SET on the banks of the Thames, near Marlow, is Bisham Abbey. Marlow is in Buckinghamshire but Bisham lies just across the border in Berkshire. Today Bisham Abbey is the home of the national Sports Centre where the English Football team trains but it is deeply imbued with mystery. Besides its holy well, it has a secret passage. Hidden treasure has been found there and spectral lights have been seen hovering over it. True to form, it also has its resident ghost.
The treasure, a bag of Spanish fifteenth century gold doubloons, was discovered by workmen beneath floorboards, during renovations being carried out in 1840. Its origins are uncertain, but it was common practice for wealthy noblemen to provide finance for piratical adventures against Spain such as those of Francis Drake receiving, in return, a share of the booty. Since banks with secure vaults did not then exist it was customary to hide away any valuables from possible thieves. This may explain the Bisham Abbey hoard.
More mysterious was another find in the same place. Among a batch of clothes was the costume which would have been worn by a Boy Bishop, a relic of an ancient English custom banned by Henry VIII. Until the royal proscription it had been traditional for cathedral clergy to choose a chorister who, for the three weeks from the Feast of St Nicholas, patron saint of boys, on December 6th, enjoyed all the privileges and fulfilled all the functions of the prelate. The costume may well date back to the time before Henry VIII's abolition of the monasteries when Bisham was a religious foundation.
The spectral lights which many people claim to have seen may well be associated with the nearby holy well as the two are often found in conjunction. Recent research shows that, in a phenomenon known as earthlights, lights of this kind seen over Bisham can arise through the activity generated when two rock surfaces rub against another due to the earth's movement - not sparks but a type of plasma. The water feeding the holy well (in reality a spring) must seep through fissures in the underlying rock and movement of the surfaces would explain the lights. No such convenient explanation is available for another Bisham mystery however. It is said on midsummer even an eerie blue mist emanating from the house rolls across the Thames to extend out to the meadows to the southwest of Marlow.
The underground passage is on the south of the abbey. Police frogmen, who investigated it in 1957 confirmed that it had an outlet on the river. But most dramatic of all, is Bisham's ghost.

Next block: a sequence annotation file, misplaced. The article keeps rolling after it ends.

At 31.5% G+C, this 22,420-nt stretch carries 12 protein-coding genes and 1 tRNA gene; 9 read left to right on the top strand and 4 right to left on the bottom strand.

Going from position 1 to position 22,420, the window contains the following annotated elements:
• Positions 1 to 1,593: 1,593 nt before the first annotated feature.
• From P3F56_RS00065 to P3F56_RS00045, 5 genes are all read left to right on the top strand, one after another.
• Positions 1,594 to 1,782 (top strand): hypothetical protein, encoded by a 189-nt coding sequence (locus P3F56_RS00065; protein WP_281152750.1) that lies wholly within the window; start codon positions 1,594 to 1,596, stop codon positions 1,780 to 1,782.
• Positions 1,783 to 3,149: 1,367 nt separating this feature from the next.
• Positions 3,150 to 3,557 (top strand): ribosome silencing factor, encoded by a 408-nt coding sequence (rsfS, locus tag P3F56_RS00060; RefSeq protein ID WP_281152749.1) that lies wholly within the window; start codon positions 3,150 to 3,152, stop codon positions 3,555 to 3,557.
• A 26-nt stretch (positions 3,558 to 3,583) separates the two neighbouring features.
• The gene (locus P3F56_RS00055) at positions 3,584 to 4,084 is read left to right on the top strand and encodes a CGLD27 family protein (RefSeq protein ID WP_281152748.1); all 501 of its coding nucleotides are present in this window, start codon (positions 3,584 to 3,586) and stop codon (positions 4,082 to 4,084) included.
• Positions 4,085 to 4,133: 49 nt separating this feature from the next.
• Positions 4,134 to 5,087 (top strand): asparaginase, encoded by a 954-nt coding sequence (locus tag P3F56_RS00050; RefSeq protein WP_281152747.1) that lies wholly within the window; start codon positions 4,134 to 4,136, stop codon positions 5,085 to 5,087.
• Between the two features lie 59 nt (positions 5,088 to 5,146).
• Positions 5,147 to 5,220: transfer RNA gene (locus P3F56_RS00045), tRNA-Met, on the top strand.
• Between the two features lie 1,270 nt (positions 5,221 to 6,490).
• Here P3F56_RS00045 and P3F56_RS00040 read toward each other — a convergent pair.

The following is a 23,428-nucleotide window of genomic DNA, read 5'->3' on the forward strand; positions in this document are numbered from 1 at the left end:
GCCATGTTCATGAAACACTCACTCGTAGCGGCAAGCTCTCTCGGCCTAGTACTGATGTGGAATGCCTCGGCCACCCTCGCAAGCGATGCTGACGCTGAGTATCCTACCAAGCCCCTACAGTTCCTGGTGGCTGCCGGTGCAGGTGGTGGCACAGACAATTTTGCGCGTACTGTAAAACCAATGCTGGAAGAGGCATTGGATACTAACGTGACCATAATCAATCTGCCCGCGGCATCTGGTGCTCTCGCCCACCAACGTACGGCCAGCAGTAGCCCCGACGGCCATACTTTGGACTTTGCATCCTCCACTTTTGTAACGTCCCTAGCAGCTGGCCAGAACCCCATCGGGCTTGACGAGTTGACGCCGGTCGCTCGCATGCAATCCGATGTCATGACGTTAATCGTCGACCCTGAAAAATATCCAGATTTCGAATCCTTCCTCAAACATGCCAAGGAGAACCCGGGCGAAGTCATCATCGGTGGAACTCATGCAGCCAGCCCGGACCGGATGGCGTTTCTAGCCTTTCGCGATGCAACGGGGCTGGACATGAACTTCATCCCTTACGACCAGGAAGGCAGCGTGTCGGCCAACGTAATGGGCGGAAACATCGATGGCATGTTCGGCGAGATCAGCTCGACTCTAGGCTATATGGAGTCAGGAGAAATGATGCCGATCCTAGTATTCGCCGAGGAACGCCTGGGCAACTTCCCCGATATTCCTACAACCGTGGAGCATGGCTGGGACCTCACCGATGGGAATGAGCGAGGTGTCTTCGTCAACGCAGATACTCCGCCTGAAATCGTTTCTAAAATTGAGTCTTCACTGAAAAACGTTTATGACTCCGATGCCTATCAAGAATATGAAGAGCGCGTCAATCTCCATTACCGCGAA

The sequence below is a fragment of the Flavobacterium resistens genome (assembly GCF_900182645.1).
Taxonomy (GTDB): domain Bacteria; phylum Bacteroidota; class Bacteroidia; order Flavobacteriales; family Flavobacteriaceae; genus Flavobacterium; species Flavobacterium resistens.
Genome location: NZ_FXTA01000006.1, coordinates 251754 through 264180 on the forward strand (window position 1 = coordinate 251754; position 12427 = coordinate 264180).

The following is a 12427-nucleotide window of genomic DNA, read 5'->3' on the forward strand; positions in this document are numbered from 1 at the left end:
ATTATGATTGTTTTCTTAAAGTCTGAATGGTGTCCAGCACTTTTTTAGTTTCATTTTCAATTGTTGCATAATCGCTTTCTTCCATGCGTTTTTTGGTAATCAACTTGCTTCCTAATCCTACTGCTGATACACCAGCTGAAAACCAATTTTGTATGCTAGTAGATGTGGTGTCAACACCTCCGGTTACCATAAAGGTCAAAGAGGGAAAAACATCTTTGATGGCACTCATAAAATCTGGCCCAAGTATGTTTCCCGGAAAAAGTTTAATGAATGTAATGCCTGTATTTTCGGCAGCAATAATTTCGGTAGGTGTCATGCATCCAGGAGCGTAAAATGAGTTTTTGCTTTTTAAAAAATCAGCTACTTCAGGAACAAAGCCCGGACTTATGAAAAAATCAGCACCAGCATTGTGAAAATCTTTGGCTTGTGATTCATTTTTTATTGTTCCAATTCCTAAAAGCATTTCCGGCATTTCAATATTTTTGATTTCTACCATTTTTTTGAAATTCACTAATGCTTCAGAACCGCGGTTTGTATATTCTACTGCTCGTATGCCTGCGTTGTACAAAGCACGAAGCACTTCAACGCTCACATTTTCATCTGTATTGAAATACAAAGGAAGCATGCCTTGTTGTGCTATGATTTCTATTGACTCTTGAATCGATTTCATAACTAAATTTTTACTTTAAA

Looking down from the hall at Bisham Abbey is the portrait of Lady Elizabeth Hoby, one of the sixteenth century chatelaine and legend tells how, having unintentional heedlessness brought about the death of her son, William, she lived out her life in a remorse, which continued after her death. Her troubled soul still stalks the Abbey's rooms and passages to be glimpsed by an occasional visitor. When not in visible form, her heart-rending moans can be heard in a remote room. William was aid to be the only member of the family lacking high intelligence.
One day his mother, visiting him during a writing lesson in the tower room, became so exasperated with what she took to be his perverse stupidity that, according to one version of the story, she set about him with a ruler - in those days a solid rod of wood - beating him so savagely he succumbed to his injuries soon after. In another account, it is said that, as punishment she tied him to a chair in the town and, omitting to tell any of the servants where he was, went off to ride in Bisham Wood - perhaps to the holy well. While she was out she encountered, a distant relative, Queen Elizabeth I, and forgetful of her son tied up in the tower, accepted her invitation to return with her to Windsor. When eventually she reached Bisham Abbey again and went to the tower it was to find him dead in the chair.
Like most such tales, this one has given rise to a great deal of controversy. Critics have seized on the absence of any documentary proof that Elizabeth Hoby had a soon called William. Others point to an assertion by Piers Compton in his book The Story of Bisham Abbey that copy books were found during renovation work at the Abbey in 1840. One bore the name William Hoby and one witness declared that almost every page was blotted. Unfortunately, this significant piece of evidence was lost only days after its discovery and has not been seen since. It has been suggested that if the books ever existed, they may have been taken by workmen and perhaps sold to antiquarians. In any case, lack of formal proof is not to be taken as irrefutable proof that the unfortunate William is fiction. The keeping of parish registers was a much more casual affair in the 15th century than it became later and, if there were documents, they might have been destroyed or have been lost among the papers in some archive, where they may possibly turn up at some future time.
Witnesses of ghosts are rather easier to find. There have been countless stories of lights seen burning in the tower room at times when it was known no one was in there, of doors opening of their own accord, of unseen hands pulling the bedclothes off hapless - and greatly alarmed - sleepers, as well of well-attested sightings of Lady Hoby.
In Piers Compton's book, Edward Vansittart, a retired admiral who owned the abbey in the early years of the 20th century, describes an incident after an evening's chess with his brother. "We had finished playing" says the admiral, "and my brother had gone to bed. I stayed some time with my back to the wall turning over the day in my mind. Minutes passed. I suddenly realised the presence of someone standing behind me. I tore round and it was Dame Hoby." Before fleeing the room he noticed that the frame on the wall holding her portrait was blank. And many people who have worked there in recent years are emphatic that they have seen or heard the ghost.